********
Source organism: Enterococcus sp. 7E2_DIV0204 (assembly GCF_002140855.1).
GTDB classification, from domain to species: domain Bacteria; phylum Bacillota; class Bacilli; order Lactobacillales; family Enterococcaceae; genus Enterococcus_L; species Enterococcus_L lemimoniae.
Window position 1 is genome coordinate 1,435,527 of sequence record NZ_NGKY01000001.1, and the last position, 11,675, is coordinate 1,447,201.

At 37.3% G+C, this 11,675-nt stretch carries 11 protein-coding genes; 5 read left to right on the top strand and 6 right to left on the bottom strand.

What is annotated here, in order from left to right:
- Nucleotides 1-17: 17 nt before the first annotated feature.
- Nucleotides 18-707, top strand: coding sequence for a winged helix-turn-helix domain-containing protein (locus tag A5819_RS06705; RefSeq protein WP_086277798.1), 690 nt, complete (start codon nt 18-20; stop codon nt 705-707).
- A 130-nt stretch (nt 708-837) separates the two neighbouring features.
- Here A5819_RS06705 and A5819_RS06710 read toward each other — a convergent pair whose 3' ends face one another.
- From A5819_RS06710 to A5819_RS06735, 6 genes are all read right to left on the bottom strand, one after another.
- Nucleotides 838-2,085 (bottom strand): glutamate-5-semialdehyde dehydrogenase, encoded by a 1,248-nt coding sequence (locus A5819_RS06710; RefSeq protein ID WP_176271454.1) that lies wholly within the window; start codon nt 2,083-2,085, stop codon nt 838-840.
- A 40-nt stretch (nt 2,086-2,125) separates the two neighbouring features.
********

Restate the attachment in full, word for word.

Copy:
Source organism: Enterococcus sp. 7E2_DIV0204 (assembly GCF_002140855.1).
GTDB classification, from domain to species: domain Bacteria; phylum Bacillota; class Bacilli; order Lactobacillales; family Enterococcaceae; genus Enterococcus_L; species Enterococcus_L lemimoniae.
Window position 1 is genome coordinate 1,435,527 of sequence record NZ_NGKY01000001.1, and the last position, 11,675, is coordinate 1,447,201.

At 37.3% G+C, this 11,675-nt stretch carries 11 protein-coding genes; 5 read left to right on the top strand and 6 right to left on the bottom strand.

What is annotated here, in order from left to right:
- Nucleotides 1-17: 17 nt before the first annotated feature.
- Nucleotides 18-707, top strand: coding sequence for a winged helix-turn-helix domain-containing protein (locus tag A5819_RS06705; RefSeq protein WP_086277798.1), 690 nt, complete (start codon nt 18-20; stop codon nt 705-707).
- A 130-nt stretch (nt 708-837) separates the two neighbouring features.
- Here A5819_RS06705 and A5819_RS06710 read toward each other — a convergent pair whose 3' ends face one another.
- From A5819_RS06710 to A5819_RS06735, 6 genes are all read right to left on the bottom strand, one after another.
- Nucleotides 838-2,085 (bottom strand): glutamate-5-semialdehyde dehydrogenase, encoded by a 1,248-nt coding sequence (locus A5819_RS06710; RefSeq protein ID WP_176271454.1) that lies wholly within the window; start codon nt 2,083-2,085, stop codon nt 838-840.
- A 40-nt stretch (nt 2,086-2,125) separates the two neighbouring features.